That left the field six-handed, and after Nic Gellepis shocked the world by calling off the entirety of his $133,000 stack with 9♥ 6♥ and hitting a miracle heart-flush to suck out and double through Andy Philachack, the field was sufficiently primed for more madcap action. They'd get it soon after in what was clearly the hand of the tournament.
Action folded around to Gellepis, who'd since given back a large portion of his stack to Philachack and committed the rest to the middle with an open-shove from the hijack. Philachack got out of the way and Leonard Pruzansky moved all-in for what would turn out to be exactly the same amount of chips as Gellepis. (The TD didn't announce the amount but we assume it was somewhere around $150,000). Action folded to Josh Arieh, who tanked for a few minutes before eventually deciding to call both all-ins on the strength of his pocket nines.
Arieh would find his call was not the greatest in the world as Gellepis had pocket jacks while Pruzansky was in a bit of trouble with A♠ J♠. The flop was a monster, however, coming T♠ 9♠ 3♦ to give Arieh the set and Pruzansky the flush draw. The turn, however, was even more hellacious, bringing the case nine (9♥) to give Arieh quads and end this thing right here, right now. Pruzansky and Gellepis were eliminated simultaneously, and as both had pushed with identical stacks, the two men chopped fifth- and sixth-place money and walked away with $42,075 apiece.
David Fox would be next to go, re-popping an Andy Philachack raise all-in from the small blind and seeing Philachack make a quick call with big slick to his own 6♦ 6♥. The board would run 7♠ 7♥ 5♦ J♦ A♠ and that was the end of Fox, who'd bust in fourth place and earn $61,200.
What followed was an epic (some might say "boring") bout of raise-folding on the part of each of the final three contestants, with chip leader Arieh taking a back seat in the aggression department until finally he was chip leader no longer.
That title fell to Philachack, who obtained mass quantities of chips when he doubled through McCollom with A♣ Q♠ versus 6♥ 6♣. The flop would bring an ace and McCollom could not recover, seeing his reserves dwindle to only $60,000 in chips while Philachack found himself stacking $1.2 million strong.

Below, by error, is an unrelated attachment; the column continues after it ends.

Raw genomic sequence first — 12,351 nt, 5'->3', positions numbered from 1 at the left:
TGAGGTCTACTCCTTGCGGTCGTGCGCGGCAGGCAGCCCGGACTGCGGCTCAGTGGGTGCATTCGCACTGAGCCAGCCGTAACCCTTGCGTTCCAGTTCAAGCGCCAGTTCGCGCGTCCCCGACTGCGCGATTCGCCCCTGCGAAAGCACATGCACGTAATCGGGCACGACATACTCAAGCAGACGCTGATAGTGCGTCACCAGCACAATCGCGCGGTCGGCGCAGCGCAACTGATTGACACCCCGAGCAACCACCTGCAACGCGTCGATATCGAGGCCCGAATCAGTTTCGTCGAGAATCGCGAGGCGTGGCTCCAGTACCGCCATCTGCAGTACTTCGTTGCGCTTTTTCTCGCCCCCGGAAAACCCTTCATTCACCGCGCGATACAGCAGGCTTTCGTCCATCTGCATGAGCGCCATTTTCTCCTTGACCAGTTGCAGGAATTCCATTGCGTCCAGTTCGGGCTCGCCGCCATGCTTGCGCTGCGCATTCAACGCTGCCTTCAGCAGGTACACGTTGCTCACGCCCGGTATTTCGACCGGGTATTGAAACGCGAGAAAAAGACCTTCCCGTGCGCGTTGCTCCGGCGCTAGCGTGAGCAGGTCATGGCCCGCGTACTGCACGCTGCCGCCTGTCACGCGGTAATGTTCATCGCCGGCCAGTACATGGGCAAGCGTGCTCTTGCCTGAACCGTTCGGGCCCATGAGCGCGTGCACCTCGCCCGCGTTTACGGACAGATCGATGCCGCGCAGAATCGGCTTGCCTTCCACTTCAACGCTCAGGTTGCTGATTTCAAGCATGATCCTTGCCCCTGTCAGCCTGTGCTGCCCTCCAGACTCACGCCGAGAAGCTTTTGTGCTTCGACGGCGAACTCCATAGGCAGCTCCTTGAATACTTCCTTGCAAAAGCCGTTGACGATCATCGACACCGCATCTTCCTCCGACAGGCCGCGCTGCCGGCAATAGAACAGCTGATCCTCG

A few hands later, McCollom was busto, shoving all-in against Arieh on an A♦ A♣ Q♣ flop with 4♣ 3♣ and seeing Arieh call with A♥ 9♦. The turn ended things early, bringing the Q♥ and a full house for Arieh and eliminating McCollom in third. The pride of Seabrook, Texas took home $76,500 in just his second major tournament cash ever.
That left just Arieh and Philachack, the latter of whom held a 3-1 chip lead going into a heads-up battle that would turn out to last only three hands. In the climactic encounter, Arieh and Philachack saw a flop come T♠ 9♦ 7♠ and got the money in forthwith, Arieh with 9♣ 7♥ for bottom two pair and Philachack holding the cooler of coolers with T♦ 7♣ for a better two pair. The board finished out 2♣ 3♥ and that was the end of Arieh and game, set and match for Philachack.
For the victory, Philachack takes home $247,860, as well as an entry into the 2008 WSOP Main Event, a shiny WSOPC ring and an exclusive interview with PokerListings.com. Arieh earns $130,500 as a consolation prize, although the lack of an interview with the PL will no doubt sting forever (it's not so bad; we interviewed Josh in April). Congratulations to both finalists and to the WSOPC on another successful tournament!